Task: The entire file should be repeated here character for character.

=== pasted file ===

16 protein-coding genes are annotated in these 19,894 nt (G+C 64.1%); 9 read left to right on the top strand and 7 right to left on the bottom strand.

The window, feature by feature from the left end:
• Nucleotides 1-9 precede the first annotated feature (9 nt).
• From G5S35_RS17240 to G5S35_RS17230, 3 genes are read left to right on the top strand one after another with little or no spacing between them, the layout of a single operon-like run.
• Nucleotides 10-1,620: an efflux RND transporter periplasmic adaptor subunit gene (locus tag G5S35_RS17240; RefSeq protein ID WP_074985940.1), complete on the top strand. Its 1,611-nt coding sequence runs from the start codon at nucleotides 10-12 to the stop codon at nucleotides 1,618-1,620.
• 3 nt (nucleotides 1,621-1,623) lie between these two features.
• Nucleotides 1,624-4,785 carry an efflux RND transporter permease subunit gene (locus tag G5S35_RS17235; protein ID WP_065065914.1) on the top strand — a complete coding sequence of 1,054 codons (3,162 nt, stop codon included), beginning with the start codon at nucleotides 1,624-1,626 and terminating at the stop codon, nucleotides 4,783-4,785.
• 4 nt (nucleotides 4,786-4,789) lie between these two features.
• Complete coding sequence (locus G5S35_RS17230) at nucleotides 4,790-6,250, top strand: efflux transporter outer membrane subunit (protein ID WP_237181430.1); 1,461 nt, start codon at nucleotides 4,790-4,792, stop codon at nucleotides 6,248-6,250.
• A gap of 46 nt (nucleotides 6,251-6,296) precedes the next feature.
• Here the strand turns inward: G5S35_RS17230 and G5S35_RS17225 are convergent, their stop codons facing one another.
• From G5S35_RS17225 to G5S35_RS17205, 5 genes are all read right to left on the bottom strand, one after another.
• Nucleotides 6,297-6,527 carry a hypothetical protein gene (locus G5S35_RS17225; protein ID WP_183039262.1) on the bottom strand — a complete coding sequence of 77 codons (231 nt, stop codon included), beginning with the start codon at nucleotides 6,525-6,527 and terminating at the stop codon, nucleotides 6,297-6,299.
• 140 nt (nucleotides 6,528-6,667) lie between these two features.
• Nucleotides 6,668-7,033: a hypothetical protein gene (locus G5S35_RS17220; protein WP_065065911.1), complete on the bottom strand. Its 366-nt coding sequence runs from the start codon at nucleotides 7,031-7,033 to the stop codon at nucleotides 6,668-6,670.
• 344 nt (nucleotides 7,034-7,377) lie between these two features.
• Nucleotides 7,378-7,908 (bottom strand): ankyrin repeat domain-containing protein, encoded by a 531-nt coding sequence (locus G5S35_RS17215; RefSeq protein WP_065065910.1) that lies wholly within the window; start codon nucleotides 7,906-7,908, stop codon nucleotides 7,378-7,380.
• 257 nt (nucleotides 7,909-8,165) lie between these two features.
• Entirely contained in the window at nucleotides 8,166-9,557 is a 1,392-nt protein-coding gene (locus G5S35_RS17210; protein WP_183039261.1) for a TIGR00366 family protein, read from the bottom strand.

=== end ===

16 protein-coding genes are annotated in these 19,894 nt (G+C 64.1%); 9 read left to right on the top strand and 7 right to left on the bottom strand.

The window, feature by feature from the left end:
• Nucleotides 1-9 precede the first annotated feature (9 nt).
• From G5S35_RS17240 to G5S35_RS17230, 3 genes are read left to right on the top strand one after another with little or no spacing between them, the layout of a single operon-like run.
• Nucleotides 10-1,620: an efflux RND transporter periplasmic adaptor subunit gene (locus tag G5S35_RS17240; RefSeq protein ID WP_074985940.1), complete on the top strand. Its 1,611-nt coding sequence runs from the start codon at nucleotides 10-12 to the stop codon at nucleotides 1,618-1,620.
• 3 nt (nucleotides 1,621-1,623) lie between these two features.
• Nucleotides 1,624-4,785 carry an efflux RND transporter permease subunit gene (locus tag G5S35_RS17235; protein ID WP_065065914.1) on the top strand — a complete coding sequence of 1,054 codons (3,162 nt, stop codon included), beginning with the start codon at nucleotides 1,624-1,626 and terminating at the stop codon, nucleotides 4,783-4,785.
• 4 nt (nucleotides 4,786-4,789) lie between these two features.
• Complete coding sequence (locus G5S35_RS17230) at nucleotides 4,790-6,250, top strand: efflux transporter outer membrane subunit (protein ID WP_237181430.1); 1,461 nt, start codon at nucleotides 4,790-4,792, stop codon at nucleotides 6,248-6,250.
• A gap of 46 nt (nucleotides 6,251-6,296) precedes the next feature.
• Here the strand turns inward: G5S35_RS17230 and G5S35_RS17225 are convergent, their stop codons facing one another.
• From G5S35_RS17225 to G5S35_RS17205, 5 genes are all read right to left on the bottom strand, one after another.
• Nucleotides 6,297-6,527 carry a hypothetical protein gene (locus G5S35_RS17225; protein ID WP_183039262.1) on the bottom strand — a complete coding sequence of 77 codons (231 nt, stop codon included), beginning with the start codon at nucleotides 6,525-6,527 and terminating at the stop codon, nucleotides 6,297-6,299.
• 140 nt (nucleotides 6,528-6,667) lie between these two features.
• Nucleotides 6,668-7,033: a hypothetical protein gene (locus G5S35_RS17220; protein WP_065065911.1), complete on the bottom strand. Its 366-nt coding sequence runs from the start codon at nucleotides 7,031-7,033 to the stop codon at nucleotides 6,668-6,670.
• 344 nt (nucleotides 7,034-7,377) lie between these two features.
• Nucleotides 7,378-7,908 (bottom strand): ankyrin repeat domain-containing protein, encoded by a 531-nt coding sequence (locus G5S35_RS17215; RefSeq protein WP_065065910.1) that lies wholly within the window; start codon nucleotides 7,906-7,908, stop codon nucleotides 7,378-7,380.
• 257 nt (nucleotides 7,909-8,165) lie between these two features.
• Entirely contained in the window at nucleotides 8,166-9,557 is a 1,392-nt protein-coding gene (locus G5S35_RS17210; protein WP_183039261.1) for a TIGR00366 family protein, read from the bottom strand.